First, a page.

Sale of Real Estate, Mortgages & Insurance Coverage
In most probates, real estate is transferred directly to the heirs. For example, Mom, a widow, dies and wills her house to her two adult children. The two adult children take title to the real estate thru the probate process and then put the house up for sale. Or, one child decides they want the house, makes a deal with the other sibling and takes title to the house through the probate process. Transferring the real estate directly to the heir in the probate process is easy.
Selling of Real Estate In The Probate Process
Occasionally, real estate must be sold during the probate process. Perhaps, in the above example, the two adult children don't get along and neither wants the house. They don't want to take title to the house jointly and then have to sell it. Or, perhaps, the estate had debts to pay and the house has to be sold to pay off creditors. Or, perhaps, there are several heirs and it makes more sense to sell the house during probate and distribute the cash. Then the house must be sold through the probate process.
Selling real estate through the probate process involves either jumping through various procedural hoops to obtain court approval of the sale, OR, jumping through various procedural hoops to sell the real estate without court approval if the personal representative of the estate is given full authority to administer the estate under the Independent Administration of Estates Act, N.R.S. 143.300 et. seq.
Delay In Sale of Real Estate
To sell the real estate either with Court approval or without under the Independent Administration of Estates Act notice of sale at a particular price and time and usually involving a particular buyer is given. If that sale falls through, or if, after a home inspection the buyer demands a lower price to cover the cost of repairing discovered defects, the process of seeking Court Approval, or giving Notice to all heirs under the Independent Administration of Estates Act must be re-done.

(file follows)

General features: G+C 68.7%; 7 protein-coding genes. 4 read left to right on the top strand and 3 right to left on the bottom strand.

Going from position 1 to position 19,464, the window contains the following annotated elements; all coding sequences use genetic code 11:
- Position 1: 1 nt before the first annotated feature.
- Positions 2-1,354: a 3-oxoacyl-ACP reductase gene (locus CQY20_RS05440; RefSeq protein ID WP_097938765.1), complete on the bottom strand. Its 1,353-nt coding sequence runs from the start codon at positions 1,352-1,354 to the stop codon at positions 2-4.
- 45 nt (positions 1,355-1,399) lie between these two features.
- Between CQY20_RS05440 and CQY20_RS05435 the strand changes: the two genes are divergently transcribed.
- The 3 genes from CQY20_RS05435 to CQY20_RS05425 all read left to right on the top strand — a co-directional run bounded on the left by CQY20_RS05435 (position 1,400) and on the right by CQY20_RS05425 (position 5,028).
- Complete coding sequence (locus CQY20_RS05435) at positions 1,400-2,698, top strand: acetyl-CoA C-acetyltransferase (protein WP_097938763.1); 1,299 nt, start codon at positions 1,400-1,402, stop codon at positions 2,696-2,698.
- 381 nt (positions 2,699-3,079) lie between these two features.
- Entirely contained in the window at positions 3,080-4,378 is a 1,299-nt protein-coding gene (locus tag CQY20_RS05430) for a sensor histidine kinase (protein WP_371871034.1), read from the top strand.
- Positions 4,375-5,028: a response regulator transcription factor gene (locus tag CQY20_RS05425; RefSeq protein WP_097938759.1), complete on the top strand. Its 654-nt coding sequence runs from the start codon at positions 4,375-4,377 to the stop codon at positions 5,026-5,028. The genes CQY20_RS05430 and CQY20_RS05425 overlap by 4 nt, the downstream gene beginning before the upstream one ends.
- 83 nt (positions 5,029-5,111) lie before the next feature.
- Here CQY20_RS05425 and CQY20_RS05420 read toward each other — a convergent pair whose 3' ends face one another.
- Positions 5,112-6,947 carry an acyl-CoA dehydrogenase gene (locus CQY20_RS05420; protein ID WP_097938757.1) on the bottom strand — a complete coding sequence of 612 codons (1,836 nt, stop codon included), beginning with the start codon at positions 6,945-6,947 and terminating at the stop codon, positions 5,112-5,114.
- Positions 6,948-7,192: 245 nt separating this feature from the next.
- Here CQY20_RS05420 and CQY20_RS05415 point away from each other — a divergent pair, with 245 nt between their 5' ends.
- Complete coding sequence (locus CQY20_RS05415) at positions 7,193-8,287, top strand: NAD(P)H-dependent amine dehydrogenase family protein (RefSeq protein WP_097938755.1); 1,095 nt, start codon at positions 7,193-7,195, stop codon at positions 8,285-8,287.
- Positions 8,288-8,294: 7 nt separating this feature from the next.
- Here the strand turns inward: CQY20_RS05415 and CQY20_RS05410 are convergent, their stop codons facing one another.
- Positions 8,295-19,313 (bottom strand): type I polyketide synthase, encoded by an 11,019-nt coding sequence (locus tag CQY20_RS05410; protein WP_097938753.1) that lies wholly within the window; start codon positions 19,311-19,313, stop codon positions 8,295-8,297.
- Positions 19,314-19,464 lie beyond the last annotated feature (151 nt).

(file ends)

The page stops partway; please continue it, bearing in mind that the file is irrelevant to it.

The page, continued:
Set Aside Without Administration For Estates $100,000 & Under
If the net value of the estate is no more than $100,000, the cheaper faster, "Set Aside Without Administration" process can be used if the real estate is passed directly to the heirs, but can NOT be used if the real estate is sold during the probate process.
For example, in the case discussed above, suppose Mom's house is worth $170,000 and there is a $110,000 mortgage and Mom has $30,000 in a bank account. The net value of the estate is the $60,000 in equity in the house plus the $30,000 bank account, making the estate worth $90,000. The house can be set aside to the two children using the cheap, fast "Set Aside Without Administration" process in most cases. But if the two children want the house sold through the probate process, it will be necessary to undertake the more expensive "Summary Administration" procedure. See Types of Probate In Nevada for more detailed information.
Publicly & Non-Publicly Traded Investments
The sale of publicly traded investments, such as stocks and bonds and mutual funds is very simple during the probate process and can even be accomplished in the "Set Aside Without Administration" in many cases. However, in the very rare situation where a decedent held non-publicly traded stock or some other non-publicly traded investment such as a mortgage in which the decedent loaned out the money, the sale of this assets will be a complicated matter during the probate process and this complication can be avoided if the asset can be given directly to the heirs in the probate process.
If your probate will involve one of these sales, our fees for doing the probate MAY or MAY NOT be higher than the standard fees set out on our Low Fees For Uncontested Nevada Probate page (depending on the situation) .